Q: At the former Jimmy’s Egg at NW 16 and May, the fence is down and the weeds are up. Any news on the site?
A: Sadly, no. The restaurant at NW 16 and May Avenue was the original Jimmy’s Egg and one of the last reminders of Beverly’s, a chain of chicken restaurants based in Oklahoma City that spread across the country during and after the Great Depression. The chain was the first franchise operation in the United States and it once boasted about 300 locations.
Only one Beverly’s remains at Northwest Expressway and Independence. That, however, is not one of the original restaurants that were often models of mid-century modern design (one still standing is home to 1492 at 1207 N Walker in Midtown). I loved the building at 1616 N May Ave. because it was a great example of mid-century modern architecture and retained the look and feel of an old school diner. Now it’s gone. Last year the owners reported they were delayed by a rezoning request. But I’m seeing no hint of any work proceeding.
Dirt and cellular antennas all that remains of landmark church
Q: Any news about how the old Christian Church property up at NW 36 and Walker will be developed?
A: No. They tore it all down and they might be waiting for people to forget what happened so a developer can come along and build something and claim they had no involvement in the destruction. The only remnant still standing is a ornamental post topped with cellular antennas.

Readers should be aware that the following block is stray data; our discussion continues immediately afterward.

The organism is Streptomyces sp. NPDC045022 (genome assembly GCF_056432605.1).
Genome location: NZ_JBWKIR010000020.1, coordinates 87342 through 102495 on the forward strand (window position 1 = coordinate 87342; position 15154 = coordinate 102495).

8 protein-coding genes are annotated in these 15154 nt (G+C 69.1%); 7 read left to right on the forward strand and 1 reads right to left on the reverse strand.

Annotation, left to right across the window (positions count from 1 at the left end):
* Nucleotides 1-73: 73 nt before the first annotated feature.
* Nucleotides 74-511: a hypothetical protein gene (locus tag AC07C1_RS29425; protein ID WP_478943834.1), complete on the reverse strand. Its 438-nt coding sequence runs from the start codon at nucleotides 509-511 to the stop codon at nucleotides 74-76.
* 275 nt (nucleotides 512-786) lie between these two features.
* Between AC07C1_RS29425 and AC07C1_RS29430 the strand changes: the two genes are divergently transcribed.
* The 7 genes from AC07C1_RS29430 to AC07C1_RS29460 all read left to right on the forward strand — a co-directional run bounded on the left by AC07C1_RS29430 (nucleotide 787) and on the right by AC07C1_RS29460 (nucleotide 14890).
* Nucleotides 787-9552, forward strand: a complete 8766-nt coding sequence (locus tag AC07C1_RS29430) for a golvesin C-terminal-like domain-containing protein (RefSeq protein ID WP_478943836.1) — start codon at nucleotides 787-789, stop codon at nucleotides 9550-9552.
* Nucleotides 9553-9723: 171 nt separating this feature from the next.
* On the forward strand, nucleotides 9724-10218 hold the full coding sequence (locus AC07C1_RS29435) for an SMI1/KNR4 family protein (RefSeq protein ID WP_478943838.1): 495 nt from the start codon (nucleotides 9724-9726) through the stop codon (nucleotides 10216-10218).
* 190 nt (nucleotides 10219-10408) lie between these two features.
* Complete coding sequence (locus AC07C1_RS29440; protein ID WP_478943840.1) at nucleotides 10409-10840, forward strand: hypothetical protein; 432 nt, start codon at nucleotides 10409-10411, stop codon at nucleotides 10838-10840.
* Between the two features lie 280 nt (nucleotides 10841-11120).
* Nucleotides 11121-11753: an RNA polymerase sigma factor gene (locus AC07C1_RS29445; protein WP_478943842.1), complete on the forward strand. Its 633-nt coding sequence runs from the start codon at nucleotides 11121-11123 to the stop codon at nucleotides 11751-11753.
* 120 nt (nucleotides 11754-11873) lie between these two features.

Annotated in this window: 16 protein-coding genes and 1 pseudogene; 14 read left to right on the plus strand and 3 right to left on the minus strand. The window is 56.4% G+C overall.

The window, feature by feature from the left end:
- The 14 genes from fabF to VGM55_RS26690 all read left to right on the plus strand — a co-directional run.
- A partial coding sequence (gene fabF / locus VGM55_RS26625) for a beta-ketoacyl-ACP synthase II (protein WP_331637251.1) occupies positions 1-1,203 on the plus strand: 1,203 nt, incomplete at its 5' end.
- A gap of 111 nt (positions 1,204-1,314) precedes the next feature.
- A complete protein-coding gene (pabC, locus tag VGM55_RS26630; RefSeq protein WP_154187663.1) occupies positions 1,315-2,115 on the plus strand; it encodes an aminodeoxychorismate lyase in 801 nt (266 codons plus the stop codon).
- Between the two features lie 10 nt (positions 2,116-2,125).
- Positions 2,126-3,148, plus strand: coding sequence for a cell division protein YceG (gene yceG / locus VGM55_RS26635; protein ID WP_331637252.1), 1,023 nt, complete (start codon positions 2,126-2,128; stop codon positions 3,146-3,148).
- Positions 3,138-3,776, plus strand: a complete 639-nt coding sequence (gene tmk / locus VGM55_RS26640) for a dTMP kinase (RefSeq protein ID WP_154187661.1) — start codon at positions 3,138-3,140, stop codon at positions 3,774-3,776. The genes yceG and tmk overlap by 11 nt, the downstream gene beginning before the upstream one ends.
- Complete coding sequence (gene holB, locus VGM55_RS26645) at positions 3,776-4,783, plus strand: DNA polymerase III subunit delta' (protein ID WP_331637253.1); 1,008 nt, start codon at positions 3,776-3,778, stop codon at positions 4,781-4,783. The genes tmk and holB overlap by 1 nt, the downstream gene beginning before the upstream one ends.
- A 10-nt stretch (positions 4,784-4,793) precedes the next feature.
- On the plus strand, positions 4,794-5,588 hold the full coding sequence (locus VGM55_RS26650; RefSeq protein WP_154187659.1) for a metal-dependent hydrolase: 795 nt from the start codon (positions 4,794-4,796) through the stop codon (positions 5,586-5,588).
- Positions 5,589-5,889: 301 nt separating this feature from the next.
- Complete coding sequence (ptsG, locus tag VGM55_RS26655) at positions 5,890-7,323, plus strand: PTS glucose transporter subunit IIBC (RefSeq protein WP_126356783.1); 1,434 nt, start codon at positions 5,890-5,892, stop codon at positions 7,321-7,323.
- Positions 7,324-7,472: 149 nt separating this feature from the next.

Call council representative when unable to get response to potential code violations
Q: We have a house in our neighborhood that has eight cars that are always lined up and parked in the street. They are never moved, other than one of them. This has been reported to the action center so many times that there are eight pages of online reports on it. They always have the same response: officers will monitor. Yet the years go by, and the problem persists.
Why doesn’t OKC have a law like so many other cities limiting how long you can keep a car parked on the street? One thing great about Nichols Hills is that cars can’t be left on the street overnight. Why doesn’t OKC have a similar law? Or at least a permit to park on the street law like other cities have where you are limited to the number of cars you can park on the street? It’s frustrating, a blight on our neighborhood, and an encouragement to these companies that buy houses to rent them to far too many people to inhabit a single-family dwelling.
A: I’m not sure you’ve been properly informed. If vehicles are left unmoved and are shown to be inoperable, the owners can be cited. If you’re not getting a satisfactory response from city staff, you do have the option to call your city council representative. Such calls can prompt further action.